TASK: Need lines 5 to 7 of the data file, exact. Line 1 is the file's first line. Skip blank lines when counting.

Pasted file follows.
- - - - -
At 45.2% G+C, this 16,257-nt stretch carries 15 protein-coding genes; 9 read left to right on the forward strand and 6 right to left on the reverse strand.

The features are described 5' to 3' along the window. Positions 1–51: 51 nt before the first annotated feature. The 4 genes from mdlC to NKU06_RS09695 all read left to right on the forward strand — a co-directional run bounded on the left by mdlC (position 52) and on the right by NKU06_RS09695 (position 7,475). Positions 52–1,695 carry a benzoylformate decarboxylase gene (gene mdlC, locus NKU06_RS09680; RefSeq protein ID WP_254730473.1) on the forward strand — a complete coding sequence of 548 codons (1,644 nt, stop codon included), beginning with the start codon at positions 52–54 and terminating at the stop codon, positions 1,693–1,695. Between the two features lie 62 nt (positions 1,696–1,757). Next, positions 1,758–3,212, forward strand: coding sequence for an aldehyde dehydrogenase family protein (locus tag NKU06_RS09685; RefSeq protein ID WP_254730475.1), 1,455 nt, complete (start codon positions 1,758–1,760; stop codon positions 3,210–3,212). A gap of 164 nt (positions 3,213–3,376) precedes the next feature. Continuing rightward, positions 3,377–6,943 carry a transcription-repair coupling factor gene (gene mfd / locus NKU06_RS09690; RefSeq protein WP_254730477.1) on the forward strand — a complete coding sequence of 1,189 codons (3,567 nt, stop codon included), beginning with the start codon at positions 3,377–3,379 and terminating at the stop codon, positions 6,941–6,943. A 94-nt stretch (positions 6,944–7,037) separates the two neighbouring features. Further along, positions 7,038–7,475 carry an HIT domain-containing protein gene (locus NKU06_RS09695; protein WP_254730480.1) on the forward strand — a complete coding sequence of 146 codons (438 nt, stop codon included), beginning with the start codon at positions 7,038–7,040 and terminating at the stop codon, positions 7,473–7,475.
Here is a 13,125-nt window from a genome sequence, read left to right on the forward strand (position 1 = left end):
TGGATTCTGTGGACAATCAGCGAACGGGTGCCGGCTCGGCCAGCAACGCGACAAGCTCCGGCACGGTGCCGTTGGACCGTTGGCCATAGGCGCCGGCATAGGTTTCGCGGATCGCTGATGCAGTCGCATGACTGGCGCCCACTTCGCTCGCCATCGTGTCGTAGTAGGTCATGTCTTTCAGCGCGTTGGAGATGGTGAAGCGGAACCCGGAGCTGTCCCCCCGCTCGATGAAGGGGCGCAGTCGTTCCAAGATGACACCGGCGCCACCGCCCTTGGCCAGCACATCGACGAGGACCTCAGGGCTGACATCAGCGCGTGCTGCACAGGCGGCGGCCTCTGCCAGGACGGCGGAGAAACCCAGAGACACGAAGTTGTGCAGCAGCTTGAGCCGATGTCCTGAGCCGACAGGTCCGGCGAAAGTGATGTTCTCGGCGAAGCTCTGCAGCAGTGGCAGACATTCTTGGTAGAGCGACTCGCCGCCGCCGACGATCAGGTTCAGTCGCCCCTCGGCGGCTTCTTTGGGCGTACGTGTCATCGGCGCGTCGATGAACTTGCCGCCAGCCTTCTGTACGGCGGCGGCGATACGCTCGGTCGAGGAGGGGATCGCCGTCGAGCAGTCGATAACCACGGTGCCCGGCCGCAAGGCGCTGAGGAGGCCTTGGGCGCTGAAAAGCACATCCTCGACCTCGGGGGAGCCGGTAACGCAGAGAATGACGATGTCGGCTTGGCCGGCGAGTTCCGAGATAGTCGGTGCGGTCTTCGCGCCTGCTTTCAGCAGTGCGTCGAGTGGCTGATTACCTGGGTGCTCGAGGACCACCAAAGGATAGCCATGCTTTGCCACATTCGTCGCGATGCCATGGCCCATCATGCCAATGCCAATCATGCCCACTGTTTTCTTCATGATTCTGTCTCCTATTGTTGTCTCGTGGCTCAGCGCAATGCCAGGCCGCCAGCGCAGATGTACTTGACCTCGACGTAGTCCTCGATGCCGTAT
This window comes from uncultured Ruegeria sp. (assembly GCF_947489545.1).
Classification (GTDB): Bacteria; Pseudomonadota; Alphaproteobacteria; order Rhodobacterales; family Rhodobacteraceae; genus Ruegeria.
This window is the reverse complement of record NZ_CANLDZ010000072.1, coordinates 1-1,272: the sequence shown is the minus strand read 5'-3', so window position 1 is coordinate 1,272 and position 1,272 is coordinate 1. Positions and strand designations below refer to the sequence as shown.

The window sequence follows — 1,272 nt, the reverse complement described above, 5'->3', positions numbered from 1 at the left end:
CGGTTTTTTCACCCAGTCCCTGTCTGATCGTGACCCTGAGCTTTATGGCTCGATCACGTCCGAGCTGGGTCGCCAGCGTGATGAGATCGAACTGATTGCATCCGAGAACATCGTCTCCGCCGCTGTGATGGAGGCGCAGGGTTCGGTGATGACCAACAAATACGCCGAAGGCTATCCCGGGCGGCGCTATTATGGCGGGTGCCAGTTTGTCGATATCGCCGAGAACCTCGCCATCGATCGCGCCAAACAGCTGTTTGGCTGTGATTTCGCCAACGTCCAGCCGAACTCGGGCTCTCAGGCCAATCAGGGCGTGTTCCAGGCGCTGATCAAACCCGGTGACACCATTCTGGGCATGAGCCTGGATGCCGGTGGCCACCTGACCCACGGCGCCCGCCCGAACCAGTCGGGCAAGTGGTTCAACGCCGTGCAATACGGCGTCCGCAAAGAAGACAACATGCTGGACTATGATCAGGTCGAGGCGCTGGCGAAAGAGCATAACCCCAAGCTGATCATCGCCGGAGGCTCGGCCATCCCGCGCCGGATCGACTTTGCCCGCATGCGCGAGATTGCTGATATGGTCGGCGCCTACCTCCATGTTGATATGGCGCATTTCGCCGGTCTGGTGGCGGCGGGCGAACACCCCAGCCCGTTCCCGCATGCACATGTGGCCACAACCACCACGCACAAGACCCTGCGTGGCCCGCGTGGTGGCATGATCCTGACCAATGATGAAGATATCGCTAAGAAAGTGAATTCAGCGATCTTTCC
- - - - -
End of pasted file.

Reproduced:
This window comes from uncultured Ruegeria sp. (assembly GCF_947489545.1).
Classification (GTDB): Bacteria; Pseudomonadota; Alphaproteobacteria; order Rhodobacterales; family Rhodobacteraceae; genus Ruegeria.
This window is the reverse complement of record NZ_CANLDZ010000072.1, coordinates 1-1,272: the sequence shown is the minus strand read 5'-3', so window position 1 is coordinate 1,272 and position 1,272 is coordinate 1. Positions and strand designations below refer to the sequence as shown.